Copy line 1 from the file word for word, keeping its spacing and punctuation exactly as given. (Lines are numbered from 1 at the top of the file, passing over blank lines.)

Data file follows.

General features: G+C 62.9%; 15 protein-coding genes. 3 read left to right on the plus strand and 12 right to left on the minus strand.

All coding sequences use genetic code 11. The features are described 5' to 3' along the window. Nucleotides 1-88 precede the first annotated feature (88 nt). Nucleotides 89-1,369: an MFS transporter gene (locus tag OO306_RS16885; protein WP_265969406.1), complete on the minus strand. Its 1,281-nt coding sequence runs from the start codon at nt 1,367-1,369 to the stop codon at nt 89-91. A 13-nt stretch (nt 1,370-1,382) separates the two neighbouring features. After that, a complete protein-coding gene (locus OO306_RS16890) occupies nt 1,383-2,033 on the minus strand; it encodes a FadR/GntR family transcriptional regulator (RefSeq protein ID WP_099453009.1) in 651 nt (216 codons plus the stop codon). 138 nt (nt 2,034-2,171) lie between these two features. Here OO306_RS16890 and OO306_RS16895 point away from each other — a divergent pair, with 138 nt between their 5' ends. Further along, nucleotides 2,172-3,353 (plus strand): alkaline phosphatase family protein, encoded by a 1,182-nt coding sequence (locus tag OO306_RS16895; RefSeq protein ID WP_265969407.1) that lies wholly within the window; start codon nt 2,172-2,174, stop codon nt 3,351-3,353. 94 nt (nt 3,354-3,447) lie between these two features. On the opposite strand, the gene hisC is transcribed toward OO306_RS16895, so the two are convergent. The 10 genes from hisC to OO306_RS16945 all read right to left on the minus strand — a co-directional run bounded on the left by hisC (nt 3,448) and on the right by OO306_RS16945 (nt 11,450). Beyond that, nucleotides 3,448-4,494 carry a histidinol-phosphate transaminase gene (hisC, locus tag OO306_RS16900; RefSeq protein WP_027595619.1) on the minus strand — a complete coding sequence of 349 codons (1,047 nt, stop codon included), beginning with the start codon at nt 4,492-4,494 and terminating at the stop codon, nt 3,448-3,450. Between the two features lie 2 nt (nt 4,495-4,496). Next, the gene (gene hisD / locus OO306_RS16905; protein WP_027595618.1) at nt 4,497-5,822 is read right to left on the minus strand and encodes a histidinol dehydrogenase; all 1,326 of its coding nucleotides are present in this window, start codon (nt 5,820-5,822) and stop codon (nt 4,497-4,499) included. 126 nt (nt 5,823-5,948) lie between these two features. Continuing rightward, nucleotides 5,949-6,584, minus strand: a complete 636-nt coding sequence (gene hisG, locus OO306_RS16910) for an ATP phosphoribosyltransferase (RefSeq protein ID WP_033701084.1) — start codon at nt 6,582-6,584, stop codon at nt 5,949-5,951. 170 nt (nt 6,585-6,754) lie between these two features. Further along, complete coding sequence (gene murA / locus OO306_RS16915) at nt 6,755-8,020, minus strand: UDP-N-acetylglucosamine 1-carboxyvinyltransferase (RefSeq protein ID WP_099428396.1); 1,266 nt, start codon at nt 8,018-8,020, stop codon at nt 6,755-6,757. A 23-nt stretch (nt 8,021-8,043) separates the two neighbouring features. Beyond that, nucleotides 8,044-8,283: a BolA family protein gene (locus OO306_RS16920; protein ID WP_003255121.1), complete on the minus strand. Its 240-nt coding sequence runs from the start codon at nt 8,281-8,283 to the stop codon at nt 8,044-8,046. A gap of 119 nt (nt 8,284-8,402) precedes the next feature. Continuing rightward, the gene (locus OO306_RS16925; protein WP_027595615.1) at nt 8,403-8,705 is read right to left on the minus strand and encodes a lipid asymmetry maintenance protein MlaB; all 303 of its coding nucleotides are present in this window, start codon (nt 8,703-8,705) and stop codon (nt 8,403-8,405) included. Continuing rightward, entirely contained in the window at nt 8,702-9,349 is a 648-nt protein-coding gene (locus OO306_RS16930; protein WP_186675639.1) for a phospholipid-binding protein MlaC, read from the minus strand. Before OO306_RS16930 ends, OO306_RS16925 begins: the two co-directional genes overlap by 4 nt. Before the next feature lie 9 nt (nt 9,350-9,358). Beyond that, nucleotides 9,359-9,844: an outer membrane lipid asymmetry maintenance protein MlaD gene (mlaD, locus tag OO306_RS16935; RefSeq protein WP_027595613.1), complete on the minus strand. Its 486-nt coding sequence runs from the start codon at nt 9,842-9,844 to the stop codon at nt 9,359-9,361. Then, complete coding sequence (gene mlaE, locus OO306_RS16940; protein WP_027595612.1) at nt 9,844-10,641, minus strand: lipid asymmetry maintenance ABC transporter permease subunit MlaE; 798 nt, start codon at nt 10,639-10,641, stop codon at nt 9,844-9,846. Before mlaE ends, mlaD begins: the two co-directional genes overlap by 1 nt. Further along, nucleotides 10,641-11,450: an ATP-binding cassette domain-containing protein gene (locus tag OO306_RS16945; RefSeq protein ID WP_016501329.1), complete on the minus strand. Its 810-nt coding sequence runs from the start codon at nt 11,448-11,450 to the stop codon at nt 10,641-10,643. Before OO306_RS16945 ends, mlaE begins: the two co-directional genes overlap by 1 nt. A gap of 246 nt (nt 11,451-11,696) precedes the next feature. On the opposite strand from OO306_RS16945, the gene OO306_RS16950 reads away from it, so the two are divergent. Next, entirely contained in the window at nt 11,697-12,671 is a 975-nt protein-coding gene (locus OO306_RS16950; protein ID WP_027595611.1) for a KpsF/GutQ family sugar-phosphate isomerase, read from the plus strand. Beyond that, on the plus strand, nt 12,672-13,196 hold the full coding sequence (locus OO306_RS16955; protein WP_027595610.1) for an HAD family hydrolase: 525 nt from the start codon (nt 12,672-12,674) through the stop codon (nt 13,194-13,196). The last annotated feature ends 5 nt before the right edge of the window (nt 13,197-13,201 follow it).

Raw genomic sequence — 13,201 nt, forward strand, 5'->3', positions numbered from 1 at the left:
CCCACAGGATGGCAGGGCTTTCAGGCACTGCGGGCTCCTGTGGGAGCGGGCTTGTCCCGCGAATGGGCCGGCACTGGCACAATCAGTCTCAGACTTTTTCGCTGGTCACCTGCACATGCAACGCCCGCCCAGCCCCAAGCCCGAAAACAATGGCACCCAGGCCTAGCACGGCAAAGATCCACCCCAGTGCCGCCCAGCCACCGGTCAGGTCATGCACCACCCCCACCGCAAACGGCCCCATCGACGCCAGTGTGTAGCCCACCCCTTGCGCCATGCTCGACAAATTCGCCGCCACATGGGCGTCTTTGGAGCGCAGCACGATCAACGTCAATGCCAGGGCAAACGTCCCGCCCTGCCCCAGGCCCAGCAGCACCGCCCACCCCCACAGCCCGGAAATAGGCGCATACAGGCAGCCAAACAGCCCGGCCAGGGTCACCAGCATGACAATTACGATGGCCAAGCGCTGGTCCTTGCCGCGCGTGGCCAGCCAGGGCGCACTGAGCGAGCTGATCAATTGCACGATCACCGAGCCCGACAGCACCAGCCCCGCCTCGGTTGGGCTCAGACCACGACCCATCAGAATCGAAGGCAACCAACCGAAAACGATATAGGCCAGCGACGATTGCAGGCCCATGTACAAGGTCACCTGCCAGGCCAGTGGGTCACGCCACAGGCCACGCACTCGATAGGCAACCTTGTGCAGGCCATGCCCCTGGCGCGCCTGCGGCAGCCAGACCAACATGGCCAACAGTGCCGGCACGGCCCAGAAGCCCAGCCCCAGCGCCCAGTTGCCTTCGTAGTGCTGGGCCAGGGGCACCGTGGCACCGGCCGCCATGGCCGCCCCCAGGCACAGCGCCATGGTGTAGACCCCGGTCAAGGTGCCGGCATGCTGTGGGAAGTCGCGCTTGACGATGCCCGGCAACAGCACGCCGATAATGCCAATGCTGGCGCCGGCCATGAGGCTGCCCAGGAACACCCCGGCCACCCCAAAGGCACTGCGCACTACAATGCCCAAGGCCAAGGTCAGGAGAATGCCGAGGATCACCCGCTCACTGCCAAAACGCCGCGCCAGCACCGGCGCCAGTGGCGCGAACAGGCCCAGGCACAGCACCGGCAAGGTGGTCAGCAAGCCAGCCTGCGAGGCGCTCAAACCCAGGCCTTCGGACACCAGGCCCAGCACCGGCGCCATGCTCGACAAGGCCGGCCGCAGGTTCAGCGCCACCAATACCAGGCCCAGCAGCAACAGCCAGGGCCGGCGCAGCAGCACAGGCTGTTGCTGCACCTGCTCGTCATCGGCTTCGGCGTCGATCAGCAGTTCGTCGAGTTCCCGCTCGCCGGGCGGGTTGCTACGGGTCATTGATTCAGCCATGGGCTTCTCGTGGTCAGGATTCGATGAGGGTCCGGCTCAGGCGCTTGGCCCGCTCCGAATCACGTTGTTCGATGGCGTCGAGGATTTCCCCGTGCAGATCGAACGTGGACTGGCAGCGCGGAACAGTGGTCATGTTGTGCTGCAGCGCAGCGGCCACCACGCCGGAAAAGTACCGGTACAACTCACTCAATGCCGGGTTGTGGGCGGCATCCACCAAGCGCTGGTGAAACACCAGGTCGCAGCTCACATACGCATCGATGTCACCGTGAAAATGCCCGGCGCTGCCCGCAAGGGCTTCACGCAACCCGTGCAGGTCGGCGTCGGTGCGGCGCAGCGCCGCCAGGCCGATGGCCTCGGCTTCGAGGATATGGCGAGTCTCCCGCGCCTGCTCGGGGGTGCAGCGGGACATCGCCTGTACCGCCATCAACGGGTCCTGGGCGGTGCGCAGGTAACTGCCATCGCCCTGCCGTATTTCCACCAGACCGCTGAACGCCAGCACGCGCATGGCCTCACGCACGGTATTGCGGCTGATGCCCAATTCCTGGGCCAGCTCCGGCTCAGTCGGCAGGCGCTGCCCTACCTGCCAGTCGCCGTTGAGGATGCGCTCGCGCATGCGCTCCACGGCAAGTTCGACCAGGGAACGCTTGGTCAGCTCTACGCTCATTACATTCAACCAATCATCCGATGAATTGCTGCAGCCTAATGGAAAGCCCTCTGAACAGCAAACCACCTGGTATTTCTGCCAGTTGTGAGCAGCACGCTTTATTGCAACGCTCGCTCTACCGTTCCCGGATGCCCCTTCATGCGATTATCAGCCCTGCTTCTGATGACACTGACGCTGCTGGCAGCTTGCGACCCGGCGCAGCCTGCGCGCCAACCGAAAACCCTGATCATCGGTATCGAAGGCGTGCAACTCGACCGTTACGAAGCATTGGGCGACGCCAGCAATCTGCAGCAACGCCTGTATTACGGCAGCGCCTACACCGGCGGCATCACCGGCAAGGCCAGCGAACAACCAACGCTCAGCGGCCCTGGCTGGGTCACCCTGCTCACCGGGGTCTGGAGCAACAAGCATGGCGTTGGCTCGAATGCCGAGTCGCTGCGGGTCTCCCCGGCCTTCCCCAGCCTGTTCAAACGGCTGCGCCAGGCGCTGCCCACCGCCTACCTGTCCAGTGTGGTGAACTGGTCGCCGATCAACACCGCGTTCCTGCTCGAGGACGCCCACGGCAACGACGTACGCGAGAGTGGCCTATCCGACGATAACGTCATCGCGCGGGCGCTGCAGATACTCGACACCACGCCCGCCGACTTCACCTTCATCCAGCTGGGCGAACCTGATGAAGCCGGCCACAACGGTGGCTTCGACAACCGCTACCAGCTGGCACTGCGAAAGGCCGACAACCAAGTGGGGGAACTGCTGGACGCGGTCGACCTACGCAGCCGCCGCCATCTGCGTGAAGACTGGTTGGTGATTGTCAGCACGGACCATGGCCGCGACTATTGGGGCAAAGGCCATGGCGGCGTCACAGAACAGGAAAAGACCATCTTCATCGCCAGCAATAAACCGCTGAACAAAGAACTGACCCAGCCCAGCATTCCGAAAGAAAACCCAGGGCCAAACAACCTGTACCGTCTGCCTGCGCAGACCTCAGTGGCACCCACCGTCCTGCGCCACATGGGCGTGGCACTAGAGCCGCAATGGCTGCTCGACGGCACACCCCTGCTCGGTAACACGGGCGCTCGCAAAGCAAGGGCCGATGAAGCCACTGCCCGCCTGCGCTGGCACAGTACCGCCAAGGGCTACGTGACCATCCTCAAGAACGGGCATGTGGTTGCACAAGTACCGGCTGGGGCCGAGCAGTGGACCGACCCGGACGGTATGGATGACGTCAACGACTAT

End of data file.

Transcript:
General features: G+C 62.9%; 15 protein-coding genes. 3 read left to right on the plus strand and 12 right to left on the minus strand.